Government extended ban on SIMI for the 8th time citing ‘threat to national security’

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Former SIMI chief Shahid Badr Falahi

By MM Staff

New Delhi: The Students Islamic Movement of India (SIMI) has been banned by the government for five years as it continues to indulge in subversive activities.

According to a Home Ministry notification, if the unlawful activities of SIMI are not curbed and controlled immediately, it will continue its subversive activities, re-organise its activists, who are still absconding, and disrupt the secular fabric of the country by propagating anti-national sentiments and escalating secessionism.

“Now, therefore, in exercise of the powers conferred by sub-sections (1) and (3) of section 3 of the Unlawful Activities (Prevention) Act, 1967, the central government hereby declares the SIMI as an ”unlawful association” and directs that this notification shall, subject to any order that may be made under section 4 of the said Act, have effect for a period of five years,” the notification said.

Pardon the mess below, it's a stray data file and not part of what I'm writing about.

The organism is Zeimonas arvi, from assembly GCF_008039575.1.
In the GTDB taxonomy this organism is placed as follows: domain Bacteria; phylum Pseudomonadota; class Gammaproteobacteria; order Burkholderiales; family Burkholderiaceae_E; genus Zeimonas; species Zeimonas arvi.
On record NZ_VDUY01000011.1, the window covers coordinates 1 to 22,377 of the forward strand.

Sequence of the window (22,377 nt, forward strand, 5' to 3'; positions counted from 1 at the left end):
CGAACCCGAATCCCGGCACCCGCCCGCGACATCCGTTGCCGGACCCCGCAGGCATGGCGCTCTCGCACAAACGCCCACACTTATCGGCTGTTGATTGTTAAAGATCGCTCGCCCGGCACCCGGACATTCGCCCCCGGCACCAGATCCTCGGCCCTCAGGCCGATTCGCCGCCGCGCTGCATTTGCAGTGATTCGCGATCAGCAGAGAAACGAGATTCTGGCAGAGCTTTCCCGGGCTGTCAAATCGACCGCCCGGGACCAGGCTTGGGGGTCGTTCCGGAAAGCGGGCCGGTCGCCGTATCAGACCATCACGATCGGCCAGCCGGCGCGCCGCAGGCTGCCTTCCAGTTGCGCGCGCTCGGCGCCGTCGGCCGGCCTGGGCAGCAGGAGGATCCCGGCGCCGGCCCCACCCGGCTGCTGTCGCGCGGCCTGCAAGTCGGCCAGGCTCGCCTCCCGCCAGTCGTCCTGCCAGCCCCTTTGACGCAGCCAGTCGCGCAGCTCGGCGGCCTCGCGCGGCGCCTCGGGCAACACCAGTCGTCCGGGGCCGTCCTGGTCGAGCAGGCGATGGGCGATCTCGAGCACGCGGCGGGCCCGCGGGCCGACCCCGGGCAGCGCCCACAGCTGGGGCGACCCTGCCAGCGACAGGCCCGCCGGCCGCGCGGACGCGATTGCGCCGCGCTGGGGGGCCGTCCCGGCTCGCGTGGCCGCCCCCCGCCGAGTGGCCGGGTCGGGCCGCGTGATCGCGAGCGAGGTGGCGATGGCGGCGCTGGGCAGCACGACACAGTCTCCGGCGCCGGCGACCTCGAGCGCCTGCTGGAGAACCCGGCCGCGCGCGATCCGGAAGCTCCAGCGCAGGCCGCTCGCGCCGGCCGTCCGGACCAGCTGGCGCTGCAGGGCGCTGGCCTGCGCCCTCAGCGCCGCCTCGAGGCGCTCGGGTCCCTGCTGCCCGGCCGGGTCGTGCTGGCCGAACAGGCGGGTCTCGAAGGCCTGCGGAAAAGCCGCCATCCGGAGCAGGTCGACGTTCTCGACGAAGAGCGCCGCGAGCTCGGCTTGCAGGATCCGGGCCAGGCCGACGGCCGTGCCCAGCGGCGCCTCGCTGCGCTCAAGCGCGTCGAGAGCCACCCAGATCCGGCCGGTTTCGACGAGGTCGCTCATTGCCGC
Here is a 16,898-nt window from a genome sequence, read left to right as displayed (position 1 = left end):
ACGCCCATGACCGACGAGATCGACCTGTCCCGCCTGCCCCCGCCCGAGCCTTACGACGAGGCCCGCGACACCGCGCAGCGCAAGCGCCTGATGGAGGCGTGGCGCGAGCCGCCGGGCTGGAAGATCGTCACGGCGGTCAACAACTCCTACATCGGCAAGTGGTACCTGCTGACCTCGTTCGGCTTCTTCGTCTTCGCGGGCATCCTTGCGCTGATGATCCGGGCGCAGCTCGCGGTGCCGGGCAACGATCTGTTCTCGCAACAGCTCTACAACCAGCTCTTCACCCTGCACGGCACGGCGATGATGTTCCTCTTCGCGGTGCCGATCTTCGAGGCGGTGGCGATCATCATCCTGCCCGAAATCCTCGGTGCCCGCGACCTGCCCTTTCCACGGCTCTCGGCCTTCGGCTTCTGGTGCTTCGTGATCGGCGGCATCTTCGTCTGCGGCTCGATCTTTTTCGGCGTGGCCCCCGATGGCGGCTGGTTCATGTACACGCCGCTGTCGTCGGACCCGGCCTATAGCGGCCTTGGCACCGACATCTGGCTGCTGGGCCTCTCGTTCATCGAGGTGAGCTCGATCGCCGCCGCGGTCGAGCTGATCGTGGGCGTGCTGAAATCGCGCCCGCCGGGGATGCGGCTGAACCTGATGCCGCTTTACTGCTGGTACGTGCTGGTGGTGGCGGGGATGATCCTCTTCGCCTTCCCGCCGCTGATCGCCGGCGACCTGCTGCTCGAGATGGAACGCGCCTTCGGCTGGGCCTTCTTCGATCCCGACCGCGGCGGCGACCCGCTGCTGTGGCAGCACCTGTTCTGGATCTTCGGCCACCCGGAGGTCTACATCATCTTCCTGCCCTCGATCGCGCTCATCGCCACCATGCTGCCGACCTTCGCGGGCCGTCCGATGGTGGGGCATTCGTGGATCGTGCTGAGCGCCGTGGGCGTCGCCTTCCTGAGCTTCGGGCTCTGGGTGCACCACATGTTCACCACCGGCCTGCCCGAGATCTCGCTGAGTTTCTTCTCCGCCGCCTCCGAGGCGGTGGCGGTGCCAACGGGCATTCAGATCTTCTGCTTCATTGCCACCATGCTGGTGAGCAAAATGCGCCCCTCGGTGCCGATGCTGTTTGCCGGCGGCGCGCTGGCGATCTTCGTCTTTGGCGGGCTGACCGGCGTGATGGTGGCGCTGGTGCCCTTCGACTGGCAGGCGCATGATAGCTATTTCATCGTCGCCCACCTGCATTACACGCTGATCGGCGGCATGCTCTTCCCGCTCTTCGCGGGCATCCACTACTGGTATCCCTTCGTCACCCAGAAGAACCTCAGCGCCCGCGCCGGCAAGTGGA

The Indian government describes it as a terrorist organization , and banned it in 2001, shortly after the 9/11 attacks . The ban was lifted in August 2008 by a special tribunal, but was reinstated by  Government of India on 6 August 2008 on national security grounds.

The third ban on SIMI was lifted by the Delhi High Court Tribunal on 5 August 2008. “Material given by the home ministry is insufficient, so ban cannot be continued,” Justice Geeta Mittal, a sitting Delhi High Court judge, said while lifting the ban. But the lifting of the ban was stayed by the supreme court of India on the next day itself (6 August 2008).

Until the ban in 2001, the 25 years old organization was known as a social  and educational organization .Interestingly most of its members were acquitted by honorable courts  after spending many years in prison including its president Dr Shahid Badr Falahi.

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